Vauxhall Vectra VXR Estate
Vauxhall’s latest Vectra delivers a lot of pace and practicality for the price
3.0 out of 5
The latest VXR is not the most sophisticated performance car on the market, but it delivers a lot of pace for the money – and the practicality to match. Its engine gives awesome thrust and also sounds good, while the chassis copes well with all that power. But it isn’t rewarding enough for drivers. Once you look at Audi and BMW’s price lists, some enticing, if more compact, go-fast estates are within reach.
You could never accuse any of Vauxhall’s VXR models of being shy and retiring. Everything about the performance range-toppers is aimed at grabbing your attention with all the delicacy of a slap in the face. From the headline power figures to the confrontational advertising, VXR-badged Vauxhalls are designed to stand out.
The all-new 2007 model-year Vectra VXR Estate is no different. Not content with having come up with one of the most powerful front-wheel-drive machines money can buy, the engineering team behind the model has upped the ante with even more performance.
As a result, the turbocharged V6 now delivers a belting 276bhp – up from 252bhp. The extra urge comes courtesy of a redesigned induction system and a fresh engine control unit, although you don’t need to be going at high speed to appreciate the big Vauxhall’s grunt.
The ability to pick up its heels and dispatch the sprint from 0-60mph in only 6.3 seconds allows the latest hot Vectra to hold its own alongside fully fledged sports cars. With so much straight-line speed, Vauxhall has ensured that the VXR’s stability control system can’t be turned off. The move keeps wheelspin to a minimum, and stops the Vectra blanketing the road in tyre smoke…
So for a front-wheel-drive machine that puts out 276bhp, it’s remarkably well behaved, even when driven hard across poorly surfaced roads. Torque steer is limited and the Vauxhall is very swift to respond to the throttle’s commands.
Effortless performance from the V6 powerplant ensures the driver will be the king of the motorway, too. The engine sounds fantastic, but the bottom line is that this Vectra is a go-fast executive express. The steering is accurate but rather lifeless and devoid of feedback, while the chassis is competent and sure-footed although, again, it’s a little inert. Even with the Sport setting turned on, the newcomer doesn’t manage to engage the driver, as the tyres’ huge grip over-compensates for any natural handling balance.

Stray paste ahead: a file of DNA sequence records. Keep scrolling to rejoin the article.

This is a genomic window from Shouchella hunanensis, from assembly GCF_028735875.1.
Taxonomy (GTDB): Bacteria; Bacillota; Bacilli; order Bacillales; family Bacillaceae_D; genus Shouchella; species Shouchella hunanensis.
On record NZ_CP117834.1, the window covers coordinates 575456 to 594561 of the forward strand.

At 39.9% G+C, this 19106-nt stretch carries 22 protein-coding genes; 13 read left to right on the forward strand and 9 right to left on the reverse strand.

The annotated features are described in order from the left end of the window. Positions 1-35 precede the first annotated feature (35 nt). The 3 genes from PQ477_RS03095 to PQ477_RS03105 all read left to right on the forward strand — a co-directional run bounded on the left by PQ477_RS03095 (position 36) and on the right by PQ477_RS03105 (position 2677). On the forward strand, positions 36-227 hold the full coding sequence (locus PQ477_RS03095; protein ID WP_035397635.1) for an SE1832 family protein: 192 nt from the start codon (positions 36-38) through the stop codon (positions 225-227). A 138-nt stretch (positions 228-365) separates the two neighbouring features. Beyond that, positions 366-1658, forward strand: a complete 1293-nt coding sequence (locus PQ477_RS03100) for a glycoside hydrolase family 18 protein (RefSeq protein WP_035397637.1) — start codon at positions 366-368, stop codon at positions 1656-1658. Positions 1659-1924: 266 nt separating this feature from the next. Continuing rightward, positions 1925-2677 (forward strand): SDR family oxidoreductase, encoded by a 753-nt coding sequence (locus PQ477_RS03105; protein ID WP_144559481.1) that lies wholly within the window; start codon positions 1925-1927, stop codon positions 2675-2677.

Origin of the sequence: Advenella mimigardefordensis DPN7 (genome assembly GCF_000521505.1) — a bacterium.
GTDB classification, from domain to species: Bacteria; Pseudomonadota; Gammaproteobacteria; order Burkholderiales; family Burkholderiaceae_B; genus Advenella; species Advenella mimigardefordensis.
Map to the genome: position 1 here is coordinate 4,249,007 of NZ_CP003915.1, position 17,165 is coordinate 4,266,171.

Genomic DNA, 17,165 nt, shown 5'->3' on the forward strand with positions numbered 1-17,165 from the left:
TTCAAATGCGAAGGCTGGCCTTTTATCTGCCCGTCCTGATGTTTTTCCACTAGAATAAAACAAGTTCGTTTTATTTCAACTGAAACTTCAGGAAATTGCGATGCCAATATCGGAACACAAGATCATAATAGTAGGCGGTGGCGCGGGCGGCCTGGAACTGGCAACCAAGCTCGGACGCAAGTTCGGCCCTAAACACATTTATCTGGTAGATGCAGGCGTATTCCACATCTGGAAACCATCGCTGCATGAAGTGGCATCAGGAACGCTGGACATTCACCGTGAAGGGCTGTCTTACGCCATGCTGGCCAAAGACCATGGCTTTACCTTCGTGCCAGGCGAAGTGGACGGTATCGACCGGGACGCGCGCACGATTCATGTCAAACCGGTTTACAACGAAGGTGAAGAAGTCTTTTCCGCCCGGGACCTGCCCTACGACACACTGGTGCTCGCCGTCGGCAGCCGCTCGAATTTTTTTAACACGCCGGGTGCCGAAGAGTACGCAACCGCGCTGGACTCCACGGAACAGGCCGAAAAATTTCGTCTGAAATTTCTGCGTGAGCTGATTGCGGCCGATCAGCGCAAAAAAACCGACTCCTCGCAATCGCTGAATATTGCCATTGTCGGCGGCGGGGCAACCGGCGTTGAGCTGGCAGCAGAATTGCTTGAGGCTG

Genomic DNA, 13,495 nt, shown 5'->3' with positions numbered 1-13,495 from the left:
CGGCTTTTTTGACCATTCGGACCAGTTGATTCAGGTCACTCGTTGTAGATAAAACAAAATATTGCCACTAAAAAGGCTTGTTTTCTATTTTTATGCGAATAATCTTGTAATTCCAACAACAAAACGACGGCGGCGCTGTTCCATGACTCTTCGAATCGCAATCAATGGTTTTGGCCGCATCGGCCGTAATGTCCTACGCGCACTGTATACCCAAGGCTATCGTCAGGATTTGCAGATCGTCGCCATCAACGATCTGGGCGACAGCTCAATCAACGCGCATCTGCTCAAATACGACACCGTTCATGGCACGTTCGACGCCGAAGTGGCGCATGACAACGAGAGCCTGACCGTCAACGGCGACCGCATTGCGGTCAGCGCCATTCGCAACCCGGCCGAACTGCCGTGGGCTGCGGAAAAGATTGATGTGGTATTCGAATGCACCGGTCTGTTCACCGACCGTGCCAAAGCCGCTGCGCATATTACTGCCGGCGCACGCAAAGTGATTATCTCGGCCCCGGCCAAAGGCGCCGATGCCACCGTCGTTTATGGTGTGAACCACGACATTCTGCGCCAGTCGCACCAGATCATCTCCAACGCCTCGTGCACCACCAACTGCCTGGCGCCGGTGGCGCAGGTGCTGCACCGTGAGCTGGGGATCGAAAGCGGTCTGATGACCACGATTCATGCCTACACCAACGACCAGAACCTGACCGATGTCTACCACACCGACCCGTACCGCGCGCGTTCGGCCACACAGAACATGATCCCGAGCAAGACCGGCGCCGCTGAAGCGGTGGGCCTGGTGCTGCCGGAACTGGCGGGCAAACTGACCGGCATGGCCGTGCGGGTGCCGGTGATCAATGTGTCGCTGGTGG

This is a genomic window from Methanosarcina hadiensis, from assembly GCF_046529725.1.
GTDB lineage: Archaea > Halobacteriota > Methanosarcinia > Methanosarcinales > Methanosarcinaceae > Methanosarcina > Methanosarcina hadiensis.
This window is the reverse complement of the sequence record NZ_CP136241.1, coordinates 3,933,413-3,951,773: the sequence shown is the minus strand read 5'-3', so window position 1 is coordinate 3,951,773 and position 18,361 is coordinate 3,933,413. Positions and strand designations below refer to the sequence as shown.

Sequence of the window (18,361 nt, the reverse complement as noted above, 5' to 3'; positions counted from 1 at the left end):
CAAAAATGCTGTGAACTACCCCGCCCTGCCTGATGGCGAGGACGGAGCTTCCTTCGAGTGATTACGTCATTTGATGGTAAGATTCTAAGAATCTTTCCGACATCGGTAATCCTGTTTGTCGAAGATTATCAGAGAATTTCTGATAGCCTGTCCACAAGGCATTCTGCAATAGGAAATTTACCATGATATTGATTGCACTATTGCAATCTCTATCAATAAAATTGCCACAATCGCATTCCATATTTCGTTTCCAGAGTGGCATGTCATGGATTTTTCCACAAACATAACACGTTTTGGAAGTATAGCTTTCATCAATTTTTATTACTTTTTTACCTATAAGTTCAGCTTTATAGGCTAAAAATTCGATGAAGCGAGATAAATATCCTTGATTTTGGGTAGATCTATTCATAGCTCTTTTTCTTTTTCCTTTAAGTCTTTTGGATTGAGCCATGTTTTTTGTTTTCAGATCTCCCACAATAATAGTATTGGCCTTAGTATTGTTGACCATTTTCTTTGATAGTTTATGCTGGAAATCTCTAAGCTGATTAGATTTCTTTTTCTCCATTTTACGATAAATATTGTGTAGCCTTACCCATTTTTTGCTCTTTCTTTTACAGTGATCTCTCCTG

Nevertheless, you can cruise from one end of the country to the other swiftly and comfortably in the Vectra VXR, marvelling at the electric Recaro leather sports seats (an optional extra at £800) or gadgets such as the adaptive xenon headlamps (£850).
And all the while, you can make calls using your Bluetooth-compatible hands-free phone system (£300) and sample your favourite music via MP3 (£800, together with CD and satellite navigation). As far as executive toys go, this latest flagship Vectra is every company car driver’s dream.
Of course, such luxuries don’t come cheap. Add this little lot to the standard £25,515 VXR estate – as well as other essential extras such as climate control (£275) and metallic paint (£350) – and the price tag will soon soar.
What’s more, if you take advantage of the tow pack (£700), Flex Organiser (£50), power tailgate (£500) and alloy-effect roof rails, you will be writing a cheque for a grand total of £30,140. That pitches the car against some highly desirable premium machinery – although nothing which will turn as many heads as the outlandish Vectra.
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